A critique of Brian Kiteley’s The 3 A.M. Epiphany, and how to fix the workshop model.
Posts Tagged ‘workshops’
Lots of people read on the subway. But how about writing on the subway?
The NY Writers Coalition recently offered many the chance to do just that–by transforming a subway car into a free writing workshop! With pens and paper in hand, a group of writers on the #7 train wrote from Times Square [...]
Most writing classes revolve around the workshop—but the workshop format, in which participants usually read 25-30 pages of a student’s work and then critique it as a group, is ill-suited to the novel form, where 30 pages may not even be a full chapter. Is there a better way to give feedback on a [...]
Not a kid, but wish you could go to 826’s amazing writing programs? Now, thanks to 826 Michigan’s How To Write Like I Do workshops, you can—and you don’t have to put your hair in pigtails and pretend to know about Bakugan.
Inspired by a similar series at 826 Seattle, the How To Write Like [...]
When I send out submissions, I’m easily spooked. After receiving my 4,575th “positive rejection”—i.e., “Not a good fit this time… send more”—I wonder if He-Who-Must-Not-Be-Named is mwa-ha-ha-ing behind the scenes: “Everyone Else is Going to Be Published. Die, Sucker.”
Fortunately, better writers than me have endured the soul-sucking chill of the Dementor’s Kiss. My go-to [...]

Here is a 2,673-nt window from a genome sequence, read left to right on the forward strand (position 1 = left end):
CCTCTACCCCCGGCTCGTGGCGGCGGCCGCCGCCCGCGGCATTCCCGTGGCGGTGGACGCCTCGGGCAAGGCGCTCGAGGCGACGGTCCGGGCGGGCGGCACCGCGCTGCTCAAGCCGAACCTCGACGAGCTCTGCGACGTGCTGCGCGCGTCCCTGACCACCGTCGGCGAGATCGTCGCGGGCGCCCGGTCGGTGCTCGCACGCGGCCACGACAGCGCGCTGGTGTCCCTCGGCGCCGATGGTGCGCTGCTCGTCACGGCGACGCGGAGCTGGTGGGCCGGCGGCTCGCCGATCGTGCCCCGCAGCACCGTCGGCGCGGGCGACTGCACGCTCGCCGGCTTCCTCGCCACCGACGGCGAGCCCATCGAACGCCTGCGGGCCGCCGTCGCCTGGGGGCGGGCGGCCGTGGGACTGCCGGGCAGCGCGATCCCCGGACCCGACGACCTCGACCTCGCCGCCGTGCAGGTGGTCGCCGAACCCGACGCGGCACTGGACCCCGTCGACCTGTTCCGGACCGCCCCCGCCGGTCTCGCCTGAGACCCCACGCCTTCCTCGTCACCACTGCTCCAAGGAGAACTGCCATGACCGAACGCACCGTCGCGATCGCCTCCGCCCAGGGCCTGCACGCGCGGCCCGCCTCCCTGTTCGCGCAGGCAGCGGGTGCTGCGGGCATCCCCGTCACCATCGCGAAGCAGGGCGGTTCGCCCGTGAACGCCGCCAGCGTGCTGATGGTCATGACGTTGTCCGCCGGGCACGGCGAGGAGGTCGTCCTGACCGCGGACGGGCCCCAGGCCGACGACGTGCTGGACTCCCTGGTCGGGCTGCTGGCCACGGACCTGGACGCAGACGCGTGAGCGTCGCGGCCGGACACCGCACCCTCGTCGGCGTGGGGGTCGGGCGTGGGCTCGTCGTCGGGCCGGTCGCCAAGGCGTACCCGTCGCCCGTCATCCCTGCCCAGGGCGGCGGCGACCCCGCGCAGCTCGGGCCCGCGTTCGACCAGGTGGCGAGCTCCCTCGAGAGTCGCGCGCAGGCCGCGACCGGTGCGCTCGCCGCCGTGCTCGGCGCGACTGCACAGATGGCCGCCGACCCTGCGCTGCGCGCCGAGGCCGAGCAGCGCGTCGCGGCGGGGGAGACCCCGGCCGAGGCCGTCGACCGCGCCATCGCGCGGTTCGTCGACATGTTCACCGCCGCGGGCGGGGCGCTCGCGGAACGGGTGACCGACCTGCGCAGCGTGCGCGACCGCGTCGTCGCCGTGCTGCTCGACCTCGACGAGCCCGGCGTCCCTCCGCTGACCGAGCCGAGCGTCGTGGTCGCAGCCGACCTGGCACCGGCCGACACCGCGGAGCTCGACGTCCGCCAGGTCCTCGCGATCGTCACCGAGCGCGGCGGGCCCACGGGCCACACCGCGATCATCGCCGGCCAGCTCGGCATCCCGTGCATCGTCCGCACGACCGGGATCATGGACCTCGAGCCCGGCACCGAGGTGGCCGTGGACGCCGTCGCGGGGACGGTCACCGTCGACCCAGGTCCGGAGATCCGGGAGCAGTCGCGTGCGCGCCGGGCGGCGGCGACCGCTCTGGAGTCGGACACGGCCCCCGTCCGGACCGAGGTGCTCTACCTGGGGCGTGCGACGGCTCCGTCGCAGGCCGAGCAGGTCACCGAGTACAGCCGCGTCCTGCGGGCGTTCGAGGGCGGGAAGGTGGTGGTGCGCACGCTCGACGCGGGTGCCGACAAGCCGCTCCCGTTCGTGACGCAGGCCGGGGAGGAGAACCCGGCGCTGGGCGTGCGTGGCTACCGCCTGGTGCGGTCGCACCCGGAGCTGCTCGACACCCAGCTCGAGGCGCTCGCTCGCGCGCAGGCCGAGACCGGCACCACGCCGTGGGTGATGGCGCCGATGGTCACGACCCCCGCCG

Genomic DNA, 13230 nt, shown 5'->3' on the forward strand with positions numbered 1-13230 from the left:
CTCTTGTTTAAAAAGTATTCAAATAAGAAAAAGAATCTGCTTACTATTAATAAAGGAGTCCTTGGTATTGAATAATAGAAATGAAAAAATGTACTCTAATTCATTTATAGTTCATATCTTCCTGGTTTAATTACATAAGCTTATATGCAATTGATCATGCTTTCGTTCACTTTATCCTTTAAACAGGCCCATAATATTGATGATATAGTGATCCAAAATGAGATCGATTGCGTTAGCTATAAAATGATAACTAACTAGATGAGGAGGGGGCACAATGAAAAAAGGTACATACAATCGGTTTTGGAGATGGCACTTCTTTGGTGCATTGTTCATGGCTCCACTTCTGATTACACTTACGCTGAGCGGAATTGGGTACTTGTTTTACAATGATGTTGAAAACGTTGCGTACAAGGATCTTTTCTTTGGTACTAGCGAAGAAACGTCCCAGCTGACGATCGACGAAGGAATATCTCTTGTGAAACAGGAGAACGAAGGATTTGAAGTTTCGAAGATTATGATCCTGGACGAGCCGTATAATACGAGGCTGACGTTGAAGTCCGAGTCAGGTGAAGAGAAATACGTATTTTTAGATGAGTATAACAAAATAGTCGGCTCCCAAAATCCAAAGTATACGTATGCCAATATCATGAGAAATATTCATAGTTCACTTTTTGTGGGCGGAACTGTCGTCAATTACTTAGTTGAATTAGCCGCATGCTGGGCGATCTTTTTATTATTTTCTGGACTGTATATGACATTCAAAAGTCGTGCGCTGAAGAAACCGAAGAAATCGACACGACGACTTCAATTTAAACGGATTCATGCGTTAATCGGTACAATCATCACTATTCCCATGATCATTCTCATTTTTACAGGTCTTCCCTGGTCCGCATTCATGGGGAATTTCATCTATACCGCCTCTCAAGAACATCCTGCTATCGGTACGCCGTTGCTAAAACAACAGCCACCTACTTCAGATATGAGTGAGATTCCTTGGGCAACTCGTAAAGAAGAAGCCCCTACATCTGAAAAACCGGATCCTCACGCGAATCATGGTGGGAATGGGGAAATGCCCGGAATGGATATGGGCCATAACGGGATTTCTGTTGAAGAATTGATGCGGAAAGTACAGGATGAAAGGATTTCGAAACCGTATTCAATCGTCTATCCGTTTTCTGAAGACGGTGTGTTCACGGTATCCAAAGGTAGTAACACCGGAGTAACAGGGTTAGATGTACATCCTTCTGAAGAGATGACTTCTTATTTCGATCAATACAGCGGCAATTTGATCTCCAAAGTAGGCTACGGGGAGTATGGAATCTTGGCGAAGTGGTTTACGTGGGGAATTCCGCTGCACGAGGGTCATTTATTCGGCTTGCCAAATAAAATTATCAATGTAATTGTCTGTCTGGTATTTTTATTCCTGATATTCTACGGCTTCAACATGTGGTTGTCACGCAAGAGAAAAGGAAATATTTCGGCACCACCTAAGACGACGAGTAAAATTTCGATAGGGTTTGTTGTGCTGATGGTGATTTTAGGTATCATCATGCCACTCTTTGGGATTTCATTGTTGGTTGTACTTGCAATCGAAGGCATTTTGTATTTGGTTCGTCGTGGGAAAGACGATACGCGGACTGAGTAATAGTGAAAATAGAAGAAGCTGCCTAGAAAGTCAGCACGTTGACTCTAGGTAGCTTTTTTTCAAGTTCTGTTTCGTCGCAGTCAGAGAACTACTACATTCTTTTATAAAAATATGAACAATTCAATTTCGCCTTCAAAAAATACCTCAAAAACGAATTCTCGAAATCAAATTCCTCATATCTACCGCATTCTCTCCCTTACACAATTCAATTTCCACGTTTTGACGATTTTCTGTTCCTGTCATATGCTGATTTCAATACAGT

Other than the addition of photocopying and the subtraction of cigarettes, creative writing workshop formats haven’t changed much since their earliest days. Is there a better way? Writer and teacher Liam Callanan reports on his experiments, and the legend that inspired them.
mmersed in a 9-to-5, year-round office job since early 2007, I haven’t led a fiction workshop for some time. But if I should inhabit that particular teaching role again, I’d want to remind myself how the job is best done. Ideally, I’d do that by sitting in on one of Sands Hall’s workshops.
I met Sands [...]
Sometimes all the talent and skill in the world are not enough to get a book written. Valerie Laken makes a case for coaching, not just teaching, young writers.
How does one teach those phenomenal, force-of-nature fiction writing students who walk into a classroom with their own identities? With the expectation that the teacher will change, too, writes Steven Wingate in his latest Quotes and Notes column.
In the midst of a stellar authorial career and after a quarter century of teaching creative writing, Bret Lott takes a moment to talk about sending students in the right direction, maintaining a sincere workshop practice, and keeping your writing (and reading) life alive as you teach.